Previous studies have found that many of these same genes have also evolved rapidly in humans, accumulating changes in their coding sequence as well as in expression rates. "Together," they add, "these findings raise the possibility that the function and regulation of transcription factors have been substantially modified in the human lineage."
This is a very efficient way to make big changes with very little effort, according to Gilad. By altering transcription factors, the entire regulatory network can change with very few mutations, increasing the impact and minimizing the risk.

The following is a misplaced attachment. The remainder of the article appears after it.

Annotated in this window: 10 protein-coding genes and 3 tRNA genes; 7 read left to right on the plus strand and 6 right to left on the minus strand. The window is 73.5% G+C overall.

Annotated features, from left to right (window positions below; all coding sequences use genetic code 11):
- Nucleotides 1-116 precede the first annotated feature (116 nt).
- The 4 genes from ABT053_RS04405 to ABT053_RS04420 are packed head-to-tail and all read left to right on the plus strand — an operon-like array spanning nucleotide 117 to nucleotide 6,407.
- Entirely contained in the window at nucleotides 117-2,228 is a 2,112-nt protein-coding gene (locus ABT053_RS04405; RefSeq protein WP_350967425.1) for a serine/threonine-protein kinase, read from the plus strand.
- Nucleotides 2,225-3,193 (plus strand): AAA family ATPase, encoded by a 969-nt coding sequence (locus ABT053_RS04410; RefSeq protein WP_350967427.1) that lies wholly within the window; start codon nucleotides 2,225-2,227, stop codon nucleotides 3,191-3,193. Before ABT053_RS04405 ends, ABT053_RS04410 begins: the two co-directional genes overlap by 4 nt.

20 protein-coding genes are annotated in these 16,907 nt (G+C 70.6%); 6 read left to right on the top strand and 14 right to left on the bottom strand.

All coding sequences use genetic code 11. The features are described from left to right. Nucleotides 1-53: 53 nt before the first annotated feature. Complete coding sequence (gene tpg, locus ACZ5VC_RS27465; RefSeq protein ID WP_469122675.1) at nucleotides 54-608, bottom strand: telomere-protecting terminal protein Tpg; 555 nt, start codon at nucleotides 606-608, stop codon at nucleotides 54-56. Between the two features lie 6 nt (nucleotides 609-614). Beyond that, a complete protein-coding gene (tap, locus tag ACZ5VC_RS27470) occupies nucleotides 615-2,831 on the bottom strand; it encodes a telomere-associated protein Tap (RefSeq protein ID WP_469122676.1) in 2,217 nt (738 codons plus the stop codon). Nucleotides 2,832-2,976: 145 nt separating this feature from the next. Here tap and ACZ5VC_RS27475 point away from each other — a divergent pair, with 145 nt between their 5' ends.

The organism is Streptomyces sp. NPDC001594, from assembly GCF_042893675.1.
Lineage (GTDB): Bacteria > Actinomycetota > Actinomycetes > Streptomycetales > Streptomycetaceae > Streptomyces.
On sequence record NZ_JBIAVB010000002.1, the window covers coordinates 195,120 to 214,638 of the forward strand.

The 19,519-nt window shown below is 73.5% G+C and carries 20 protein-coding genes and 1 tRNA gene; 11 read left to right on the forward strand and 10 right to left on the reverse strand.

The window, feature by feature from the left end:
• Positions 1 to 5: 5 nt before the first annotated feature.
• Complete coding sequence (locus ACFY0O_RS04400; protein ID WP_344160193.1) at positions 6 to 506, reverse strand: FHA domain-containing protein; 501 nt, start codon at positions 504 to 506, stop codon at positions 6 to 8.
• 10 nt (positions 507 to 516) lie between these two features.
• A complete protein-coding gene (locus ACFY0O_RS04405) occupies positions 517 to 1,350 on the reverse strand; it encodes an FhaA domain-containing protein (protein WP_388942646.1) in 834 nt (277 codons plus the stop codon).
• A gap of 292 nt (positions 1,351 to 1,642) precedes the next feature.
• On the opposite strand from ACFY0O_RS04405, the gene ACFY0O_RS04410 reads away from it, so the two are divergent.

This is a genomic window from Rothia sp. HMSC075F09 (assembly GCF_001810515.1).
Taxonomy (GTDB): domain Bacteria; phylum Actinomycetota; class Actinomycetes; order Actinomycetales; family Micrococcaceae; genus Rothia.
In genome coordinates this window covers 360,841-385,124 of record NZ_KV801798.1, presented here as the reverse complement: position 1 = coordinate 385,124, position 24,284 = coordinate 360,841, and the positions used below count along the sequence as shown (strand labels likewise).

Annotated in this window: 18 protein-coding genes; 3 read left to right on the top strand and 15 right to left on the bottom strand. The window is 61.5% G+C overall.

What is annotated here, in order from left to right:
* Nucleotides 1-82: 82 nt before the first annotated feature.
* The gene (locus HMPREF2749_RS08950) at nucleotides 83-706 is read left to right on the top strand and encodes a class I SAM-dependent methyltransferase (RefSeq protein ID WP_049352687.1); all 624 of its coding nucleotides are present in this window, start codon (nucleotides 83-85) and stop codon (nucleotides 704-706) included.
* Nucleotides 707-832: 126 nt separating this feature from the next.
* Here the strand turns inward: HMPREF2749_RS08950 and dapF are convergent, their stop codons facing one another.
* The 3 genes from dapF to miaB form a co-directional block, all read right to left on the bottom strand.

"The big question," he said, "is why are humans so different? What sort of changes in the environment or lifestyle would drive such a rapid shift in the expression of genes -- in this case in the liver -- in humans and in no other primate?"
Part of the answer, he suspects, is rapid alterations in diet, probably related to the acquisition of fire and the emerging preference for cooked food. "No other animal relies on cooked food," he said. "Perhaps something in the cooking process altered the biochemical requirements for maximal access to nutrients as well as the need to process the natural toxins found in plant and animal foods."
This is just the first of a series of similar studies, said Gilad, that will look at changes in gene expression over evolutionary time. The next steps are to look at larger arrays of genes and to focus on other tissue types.